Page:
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How to troubleshoot a NIC

The Ethernet Adaptor or the Network Interface card (NIC) is the piece of hardware that makes it possible to access the internet. The Network Interface card is also essential for PC-to-PC communication and other forms of computer interactions that involve two or more devices such as Bluetooth and Infrared. Frankly, two computer systems can only share a file with each other because they have a network Interface Card that enables them to communicate with each other -- sending and receiving signals. If a device must communicate with another device, it needs a NIC. Your broadband modem and printer use the NIC technology.

PROBLEM: Can't connect to the Network

There are a host of problems that could cause you to have trouble connecting to the network. The first thing I always try is unplugging all routers and modems for a few seconds and then plugging them back in. Next, in Windows, you can run the "repair" wizard on the ethernet card. To do this, in the toolbar, right click on the card that is not connecting and select "repair". If you are still having a problem, you may need to look at a few more advanced things that may require the help of a network administrator. You may not be able to connect to a network if you are using an IP address that is already in use on your network. Also, check to see that your computer is using a unique name. Your computer name must not be the same as any other computer on the network. One last thing is to check your NIC drivers to make sure that they are up to date.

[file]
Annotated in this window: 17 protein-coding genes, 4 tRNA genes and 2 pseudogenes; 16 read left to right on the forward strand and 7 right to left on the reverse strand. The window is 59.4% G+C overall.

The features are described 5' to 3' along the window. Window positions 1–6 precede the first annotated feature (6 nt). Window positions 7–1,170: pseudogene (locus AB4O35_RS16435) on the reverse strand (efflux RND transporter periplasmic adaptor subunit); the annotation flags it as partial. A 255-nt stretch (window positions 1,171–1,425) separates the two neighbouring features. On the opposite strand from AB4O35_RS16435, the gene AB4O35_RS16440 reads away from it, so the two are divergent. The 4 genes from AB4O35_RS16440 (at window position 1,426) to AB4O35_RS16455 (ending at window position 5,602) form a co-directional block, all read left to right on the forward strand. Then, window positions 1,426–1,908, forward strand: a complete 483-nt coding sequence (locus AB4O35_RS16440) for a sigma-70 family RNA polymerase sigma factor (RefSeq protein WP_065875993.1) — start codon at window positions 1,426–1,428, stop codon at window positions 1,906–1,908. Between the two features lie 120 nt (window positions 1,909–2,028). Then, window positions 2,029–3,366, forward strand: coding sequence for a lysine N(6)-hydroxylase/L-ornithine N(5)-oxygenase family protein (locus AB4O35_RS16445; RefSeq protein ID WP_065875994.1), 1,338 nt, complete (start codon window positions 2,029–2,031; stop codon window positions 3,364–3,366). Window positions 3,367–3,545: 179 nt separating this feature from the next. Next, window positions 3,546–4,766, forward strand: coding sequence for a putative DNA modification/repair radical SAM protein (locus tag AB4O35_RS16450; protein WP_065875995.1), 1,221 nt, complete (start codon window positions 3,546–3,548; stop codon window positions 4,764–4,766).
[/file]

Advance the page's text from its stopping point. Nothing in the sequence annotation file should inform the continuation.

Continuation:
While troubleshooting, if you have a spare computer, you can use the spare computer to make sure that there is not a problem with the network. If you are able to connect the second computer, then you know the network is ok.

PROBLEM: No NIC light

You have all the connections correct, but the NIC light is not on. Remove the NIC for a while and connect it again. Check to see that the network cable is not faulty by trying a new cable. Also, check the device manager from the control panel (XP, Vista, and Windows7) to see if the card is recognized. As with other hardware problems, the symptoms discussed here could be due to a different hardware problem other than the NIC.





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